Cricket: Team India's Need for Speed
‘Solid but Safe’…this is what the media decried about MS Dhoni’s captainship after he failed to press home the advantage India had over the Diminutive Windies (an oxymoron in itself) and seemed content with 1-0 series win instead of a impending whitewash. Rain obviously had a lion’s share of the blame in this expended opportunity…ably assisted by our conservative batsmanship and fear of losing. But according to me, one of the primary reasons why India fail to knuckle down the opposition (not just the WI series but the England tour also and overseas in general) is the lack of a genuine pacer who can tear apart the opposition and deliver the knockout jab. What Team India needs is a bowler who can run in and instill fear in the minds of the opposition, a quickie who can sharpen our canines and put on display our killer instinct!
‘Why can’t we produce out-an-out fast bowlers?’ …this is a question that has haunted Indian cricket right for eons. Maybe a Ramchandra Guha can answer it judiciously. How difficult for a cricket frenzy nation like India it is to find ‘one’…just ‘one’ bowler who can bowl at a top speed of 150 + kmph and average speed of 140-145 kmph? Probability figures suggests very high chances of achieving this (considering more than 20% of the population of all cricket playing nations dwells in India) but reality begs to differ.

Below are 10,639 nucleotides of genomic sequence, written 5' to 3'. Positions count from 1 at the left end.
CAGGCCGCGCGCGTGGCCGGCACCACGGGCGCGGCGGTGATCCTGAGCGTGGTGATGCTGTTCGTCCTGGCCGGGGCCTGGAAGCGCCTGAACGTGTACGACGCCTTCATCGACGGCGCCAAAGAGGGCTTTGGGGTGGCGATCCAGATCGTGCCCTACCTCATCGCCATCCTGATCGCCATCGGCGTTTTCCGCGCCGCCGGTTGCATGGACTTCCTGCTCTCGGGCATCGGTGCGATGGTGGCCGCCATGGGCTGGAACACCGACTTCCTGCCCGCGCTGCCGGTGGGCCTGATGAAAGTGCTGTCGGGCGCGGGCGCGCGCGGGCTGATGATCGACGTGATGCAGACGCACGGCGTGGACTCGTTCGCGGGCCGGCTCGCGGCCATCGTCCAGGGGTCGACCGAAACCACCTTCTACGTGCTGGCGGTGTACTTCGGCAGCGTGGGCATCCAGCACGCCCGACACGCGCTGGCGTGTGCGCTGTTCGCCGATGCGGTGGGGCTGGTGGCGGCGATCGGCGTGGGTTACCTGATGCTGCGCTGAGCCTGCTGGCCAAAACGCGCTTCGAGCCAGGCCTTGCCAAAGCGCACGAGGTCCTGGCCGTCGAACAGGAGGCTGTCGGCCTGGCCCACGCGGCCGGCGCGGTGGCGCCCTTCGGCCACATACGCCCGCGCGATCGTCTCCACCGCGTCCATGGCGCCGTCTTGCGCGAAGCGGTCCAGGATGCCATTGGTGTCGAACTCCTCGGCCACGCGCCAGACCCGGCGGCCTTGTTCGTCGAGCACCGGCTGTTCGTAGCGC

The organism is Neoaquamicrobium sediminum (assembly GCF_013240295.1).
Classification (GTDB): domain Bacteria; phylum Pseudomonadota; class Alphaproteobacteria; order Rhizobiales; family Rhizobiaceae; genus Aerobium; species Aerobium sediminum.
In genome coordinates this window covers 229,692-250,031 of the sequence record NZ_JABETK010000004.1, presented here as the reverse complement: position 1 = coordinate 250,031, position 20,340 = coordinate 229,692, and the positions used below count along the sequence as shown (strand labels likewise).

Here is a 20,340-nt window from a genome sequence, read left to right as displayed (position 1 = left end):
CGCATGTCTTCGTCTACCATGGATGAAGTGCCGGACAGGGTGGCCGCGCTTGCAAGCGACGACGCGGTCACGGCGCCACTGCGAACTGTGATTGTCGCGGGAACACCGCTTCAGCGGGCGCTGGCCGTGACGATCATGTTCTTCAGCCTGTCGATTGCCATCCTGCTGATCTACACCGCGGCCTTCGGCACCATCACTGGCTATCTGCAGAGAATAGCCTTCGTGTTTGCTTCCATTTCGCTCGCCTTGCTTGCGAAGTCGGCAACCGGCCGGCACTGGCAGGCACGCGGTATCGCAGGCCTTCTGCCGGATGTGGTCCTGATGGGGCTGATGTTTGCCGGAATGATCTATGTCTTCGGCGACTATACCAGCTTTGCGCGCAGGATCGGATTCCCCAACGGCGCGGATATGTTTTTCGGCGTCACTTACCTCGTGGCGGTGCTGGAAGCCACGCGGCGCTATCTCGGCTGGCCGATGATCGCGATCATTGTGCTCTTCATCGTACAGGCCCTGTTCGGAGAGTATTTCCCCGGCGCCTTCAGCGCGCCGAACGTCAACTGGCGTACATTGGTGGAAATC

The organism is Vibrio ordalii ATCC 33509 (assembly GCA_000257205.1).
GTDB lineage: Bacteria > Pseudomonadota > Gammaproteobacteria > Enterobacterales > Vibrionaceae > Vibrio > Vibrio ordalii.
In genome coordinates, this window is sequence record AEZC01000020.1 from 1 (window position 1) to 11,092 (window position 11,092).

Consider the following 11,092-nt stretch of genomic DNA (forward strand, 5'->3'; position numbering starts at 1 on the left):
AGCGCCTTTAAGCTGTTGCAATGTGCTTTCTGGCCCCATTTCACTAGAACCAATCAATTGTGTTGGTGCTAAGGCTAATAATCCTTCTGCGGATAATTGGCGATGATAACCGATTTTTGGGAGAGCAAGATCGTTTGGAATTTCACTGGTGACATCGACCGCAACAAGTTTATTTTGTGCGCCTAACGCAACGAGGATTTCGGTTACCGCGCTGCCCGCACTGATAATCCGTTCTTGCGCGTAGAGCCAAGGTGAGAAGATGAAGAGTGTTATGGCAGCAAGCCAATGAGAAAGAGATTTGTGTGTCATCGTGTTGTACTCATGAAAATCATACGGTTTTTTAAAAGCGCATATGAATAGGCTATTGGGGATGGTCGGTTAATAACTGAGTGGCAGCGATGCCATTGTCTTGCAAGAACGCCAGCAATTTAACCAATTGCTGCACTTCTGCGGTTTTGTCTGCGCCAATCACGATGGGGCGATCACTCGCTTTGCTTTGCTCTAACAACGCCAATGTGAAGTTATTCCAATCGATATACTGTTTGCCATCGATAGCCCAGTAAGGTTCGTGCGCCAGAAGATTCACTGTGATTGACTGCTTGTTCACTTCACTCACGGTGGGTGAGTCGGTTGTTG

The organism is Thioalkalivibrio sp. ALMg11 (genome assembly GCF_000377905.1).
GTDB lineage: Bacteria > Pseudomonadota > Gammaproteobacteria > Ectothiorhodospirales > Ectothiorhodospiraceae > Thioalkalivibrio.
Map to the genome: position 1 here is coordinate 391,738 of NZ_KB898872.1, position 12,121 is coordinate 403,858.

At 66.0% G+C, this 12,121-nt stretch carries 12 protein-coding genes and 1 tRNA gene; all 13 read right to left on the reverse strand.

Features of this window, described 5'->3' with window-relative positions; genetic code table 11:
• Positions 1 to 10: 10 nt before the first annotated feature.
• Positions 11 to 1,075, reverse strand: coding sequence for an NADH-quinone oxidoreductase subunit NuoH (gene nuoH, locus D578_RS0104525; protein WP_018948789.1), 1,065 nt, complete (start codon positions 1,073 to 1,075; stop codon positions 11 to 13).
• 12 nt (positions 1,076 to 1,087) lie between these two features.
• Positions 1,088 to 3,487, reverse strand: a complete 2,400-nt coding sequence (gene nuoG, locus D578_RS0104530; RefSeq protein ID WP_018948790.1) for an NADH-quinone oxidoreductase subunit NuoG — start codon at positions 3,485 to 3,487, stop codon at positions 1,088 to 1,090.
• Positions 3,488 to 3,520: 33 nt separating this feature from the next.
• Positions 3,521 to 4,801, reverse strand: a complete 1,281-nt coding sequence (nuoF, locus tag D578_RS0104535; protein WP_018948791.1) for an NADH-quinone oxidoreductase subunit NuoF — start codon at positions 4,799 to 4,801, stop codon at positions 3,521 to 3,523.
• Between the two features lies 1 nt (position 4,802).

What we manage to produce instead are hot pan cakes in the domestic arena that fizzle down by the time they manage to clamber to the international arena (either to prolong one’s career or to maintain line and length). West Indian fast bowling legend Andy Roberts is not the only one to be baffled by the phenomenon of young Indian pacers suddenly losing speed after showing early promise and start “spinning the ball”. He mentioned this by claiming Munaf Patel as the most recent victim of this anomaly which is turning out to be more mysterious than the Bermuda triangle. Munaf joins a long list of Domestic-fast to International-Medium pace converts….Irfan Pathan, Zaheer Khan, RP Singh, Ashish Nehra just to name a few (the list is listless to say the least).
Here is a list of top 10 peak speeds scaled by Indian’s and it is not a surprise that none have been able to maintain an average above 140 kmph.
Note: The list is based on data gathered from Google and may not be accurate but is certainly indicative
|J Srinath||155Kmph (96, South Africa tour)|
|Ishant Sharma||153Kmph (2008 Australia tour)|
|A Nehra||149 Kmph (2003 World cup)|
|S Sreesanth||149 Kmph (Kuala Lumpur tri series 2006)|
|RP Singh||147 Kmph ( 2008 Australia series)|
|A Agarkar||146 Kmph (around 2001-2002)|
|Z Khan||146 Kmph ( 2003 world cup)|
|A Bhandari||145 Kmph (2004 Aus tour)|
|VRV Singh||145 Kmph (2006 Africa tour)|
|Munaf Patel||143 Kmph (early 2006)|